Foreign workers unite, at least on the air

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Foreign workers unite, at least on the air


Nguyen Chau began her half-hour show last week with a list of medical clinics in Korea where migrant workers can be treated for free.
As host of a Vietnamese-language Internet radio news program catering to migrant workers, Ms. Chau’s duties include everything from writing scripts to selecting music to speaking on-air.
“I know a lot of Vietnamese in Korea who have had a hard time adjusting here,” she says. “I would like to give them emotional support through the program.”
Migrant’s Net, which officially began earlier this month after months of trials, is an ambitious network for migrant workers in Korea. Based in the Hongdae neighborhood in northwestern Seoul, it is the only multilingual broadcaster run by and for migrant workers in Korea. It is operated independently by volunteers and Korean supporters.
The programs are recorded every weekend and programs are currently broadcast every other week in nine languages. The focus is mostly on local news of interest to migrant workers in Korea. However, the organization has also begun to translate Southeast Asian news into Korean and post it on its Web site,
Ms. Chau wrote a recent news story about the misuse of the Vietnamese language in the names of Vietnamese restaurants in Seoul. In her piece, headlined “A Native Vietnamese’s Complaint Ignored,” she wrote about her recent visit to one such restaurant where she was challenged by the Korean manager after suggesting the restaurant’s name was incorrect, carrying a different meaning than what it seemed to imply.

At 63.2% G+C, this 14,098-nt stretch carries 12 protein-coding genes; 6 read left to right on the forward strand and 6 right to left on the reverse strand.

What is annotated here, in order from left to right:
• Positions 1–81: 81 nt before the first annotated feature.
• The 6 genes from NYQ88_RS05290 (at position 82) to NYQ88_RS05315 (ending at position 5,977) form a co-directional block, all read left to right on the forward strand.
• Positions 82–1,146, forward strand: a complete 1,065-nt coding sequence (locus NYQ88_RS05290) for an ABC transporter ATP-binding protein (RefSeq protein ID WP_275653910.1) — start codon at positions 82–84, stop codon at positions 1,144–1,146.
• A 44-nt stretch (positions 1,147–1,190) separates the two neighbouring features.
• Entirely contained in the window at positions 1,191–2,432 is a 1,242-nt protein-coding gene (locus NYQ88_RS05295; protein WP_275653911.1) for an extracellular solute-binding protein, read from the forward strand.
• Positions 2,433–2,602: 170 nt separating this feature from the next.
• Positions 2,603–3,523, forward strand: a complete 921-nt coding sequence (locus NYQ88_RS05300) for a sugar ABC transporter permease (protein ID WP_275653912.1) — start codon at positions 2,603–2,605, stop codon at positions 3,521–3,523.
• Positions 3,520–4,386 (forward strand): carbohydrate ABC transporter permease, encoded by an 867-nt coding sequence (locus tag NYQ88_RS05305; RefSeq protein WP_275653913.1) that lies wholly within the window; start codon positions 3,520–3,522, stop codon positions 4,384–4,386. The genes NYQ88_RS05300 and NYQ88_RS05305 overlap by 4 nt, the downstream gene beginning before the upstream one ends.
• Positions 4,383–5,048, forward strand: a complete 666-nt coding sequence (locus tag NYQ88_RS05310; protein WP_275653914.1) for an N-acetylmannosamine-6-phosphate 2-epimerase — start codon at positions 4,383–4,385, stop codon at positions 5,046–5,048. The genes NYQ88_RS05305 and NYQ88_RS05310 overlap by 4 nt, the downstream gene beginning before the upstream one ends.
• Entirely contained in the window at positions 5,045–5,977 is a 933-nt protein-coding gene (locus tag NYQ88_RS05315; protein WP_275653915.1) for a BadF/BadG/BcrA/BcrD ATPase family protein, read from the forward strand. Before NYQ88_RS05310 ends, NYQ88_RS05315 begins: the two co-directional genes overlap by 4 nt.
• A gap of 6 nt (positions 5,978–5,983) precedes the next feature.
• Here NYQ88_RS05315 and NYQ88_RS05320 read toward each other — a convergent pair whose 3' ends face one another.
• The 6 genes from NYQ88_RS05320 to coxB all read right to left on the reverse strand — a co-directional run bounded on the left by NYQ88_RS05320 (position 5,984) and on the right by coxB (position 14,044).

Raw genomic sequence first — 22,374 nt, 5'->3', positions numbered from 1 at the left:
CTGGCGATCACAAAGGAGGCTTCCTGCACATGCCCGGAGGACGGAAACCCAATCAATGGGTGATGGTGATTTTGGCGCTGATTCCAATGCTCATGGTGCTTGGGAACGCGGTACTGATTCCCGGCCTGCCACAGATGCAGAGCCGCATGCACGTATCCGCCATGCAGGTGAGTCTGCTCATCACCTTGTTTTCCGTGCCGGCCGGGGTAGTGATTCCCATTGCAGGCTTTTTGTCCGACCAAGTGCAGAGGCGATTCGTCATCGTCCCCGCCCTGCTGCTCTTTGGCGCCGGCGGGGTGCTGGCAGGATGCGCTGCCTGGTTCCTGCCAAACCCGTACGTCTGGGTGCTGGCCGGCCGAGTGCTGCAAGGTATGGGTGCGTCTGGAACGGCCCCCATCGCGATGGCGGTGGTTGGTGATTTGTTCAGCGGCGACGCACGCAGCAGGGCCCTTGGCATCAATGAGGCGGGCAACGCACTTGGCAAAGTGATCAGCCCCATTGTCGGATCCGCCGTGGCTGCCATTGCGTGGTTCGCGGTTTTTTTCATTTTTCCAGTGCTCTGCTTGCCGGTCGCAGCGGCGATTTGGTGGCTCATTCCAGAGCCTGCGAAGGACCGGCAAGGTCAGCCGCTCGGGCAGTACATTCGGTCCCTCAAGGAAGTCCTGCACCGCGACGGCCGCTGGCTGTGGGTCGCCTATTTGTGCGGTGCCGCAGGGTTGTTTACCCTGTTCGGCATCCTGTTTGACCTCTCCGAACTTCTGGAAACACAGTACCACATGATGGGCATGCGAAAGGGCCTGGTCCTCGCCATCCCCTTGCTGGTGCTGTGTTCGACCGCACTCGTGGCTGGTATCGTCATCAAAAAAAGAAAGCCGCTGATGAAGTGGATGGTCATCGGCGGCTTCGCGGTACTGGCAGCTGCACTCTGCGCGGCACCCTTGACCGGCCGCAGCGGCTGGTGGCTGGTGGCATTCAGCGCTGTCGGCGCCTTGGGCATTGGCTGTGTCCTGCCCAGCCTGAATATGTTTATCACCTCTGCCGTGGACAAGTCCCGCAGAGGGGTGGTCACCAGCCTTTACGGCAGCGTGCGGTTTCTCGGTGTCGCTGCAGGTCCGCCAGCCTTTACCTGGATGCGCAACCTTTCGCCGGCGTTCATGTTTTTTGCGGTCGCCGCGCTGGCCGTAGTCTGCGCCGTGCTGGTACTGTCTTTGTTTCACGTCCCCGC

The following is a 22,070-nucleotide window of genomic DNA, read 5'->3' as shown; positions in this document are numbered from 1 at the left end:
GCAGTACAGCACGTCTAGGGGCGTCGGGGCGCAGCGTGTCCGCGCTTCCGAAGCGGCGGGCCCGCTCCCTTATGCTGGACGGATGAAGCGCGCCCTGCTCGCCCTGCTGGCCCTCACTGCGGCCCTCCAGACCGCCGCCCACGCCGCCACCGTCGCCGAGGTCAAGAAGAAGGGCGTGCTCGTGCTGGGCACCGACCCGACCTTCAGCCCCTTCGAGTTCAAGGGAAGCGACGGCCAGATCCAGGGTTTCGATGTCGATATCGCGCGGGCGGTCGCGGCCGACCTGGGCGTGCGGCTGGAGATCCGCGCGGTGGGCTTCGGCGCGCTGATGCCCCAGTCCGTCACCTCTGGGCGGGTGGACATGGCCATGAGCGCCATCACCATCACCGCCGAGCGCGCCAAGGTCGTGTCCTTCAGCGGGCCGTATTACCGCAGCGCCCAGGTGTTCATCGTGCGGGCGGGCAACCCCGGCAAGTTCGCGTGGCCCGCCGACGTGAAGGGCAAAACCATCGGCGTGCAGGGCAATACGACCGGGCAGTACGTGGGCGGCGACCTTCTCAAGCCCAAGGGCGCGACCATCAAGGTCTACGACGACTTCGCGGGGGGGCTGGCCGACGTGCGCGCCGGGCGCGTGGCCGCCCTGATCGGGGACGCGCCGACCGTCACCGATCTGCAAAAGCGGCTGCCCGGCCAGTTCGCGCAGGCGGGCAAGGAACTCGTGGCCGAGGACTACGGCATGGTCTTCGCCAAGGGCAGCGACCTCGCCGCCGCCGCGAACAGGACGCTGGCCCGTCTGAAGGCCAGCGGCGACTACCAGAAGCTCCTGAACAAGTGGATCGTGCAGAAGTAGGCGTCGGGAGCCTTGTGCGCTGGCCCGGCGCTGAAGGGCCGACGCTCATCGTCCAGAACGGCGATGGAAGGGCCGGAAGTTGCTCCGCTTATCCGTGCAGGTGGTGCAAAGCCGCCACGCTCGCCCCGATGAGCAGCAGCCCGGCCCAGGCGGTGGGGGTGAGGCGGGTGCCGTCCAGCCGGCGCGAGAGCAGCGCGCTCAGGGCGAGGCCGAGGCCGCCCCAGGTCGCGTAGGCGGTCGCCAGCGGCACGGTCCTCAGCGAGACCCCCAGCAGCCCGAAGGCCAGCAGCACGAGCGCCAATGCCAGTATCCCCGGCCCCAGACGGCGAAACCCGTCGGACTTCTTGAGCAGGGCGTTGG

“I had a Korean colleague ask me the other day whether people in my country walk down streets bare chested,” says Munkh Nomin, a scriptwriter for Mongol news. “I was shocked. Koreans seem too indifferent to people living in other Asian nations.”
That was one of the main goals for the broadcaster: changing the public conception of other Asian nations. Setting up the station wasn’t easy, however ― it took a year before they could start broadcasting.
The station was originally established by Park Kyong-ju, an artist and human rights activist who lived for a long time in Germany. She also worked with migrant workers for years as part of a video project aimed at correcting widespread prejudice against migrant workers in Korea, and supporting their struggles.
Last year, Ms. Park arranged a media workshop for migrant workers in Korea who were interested in producing a multilingual broadcast, by working as either reporters, writers or technicians.
After media professors and technicians spent months training the workers to write news reports and make video recordings, the network aired its first show on Feb. 1.
After that show, foreign workers from all over the country asked to participate in production of the program. The network has continued its media workshops every Saturday evening in order to train more reporters.
Recently, the station was registered as a member of the Korean Association of Internet Journalists. Eventually, its members hope to mobilize a global network to help migrant workers communicate around the world.
“I assure you, the Migrant’s Net will get the proper evaluation it deserves within the next 10 years,” says Beom Laoti, a reporter for news on Nepal. “[This is] because Korea is increasingly turning into a multicultural society. There will be more and more people who ask for civil rights as constituents of Korean society.”

by Park Soo-mee
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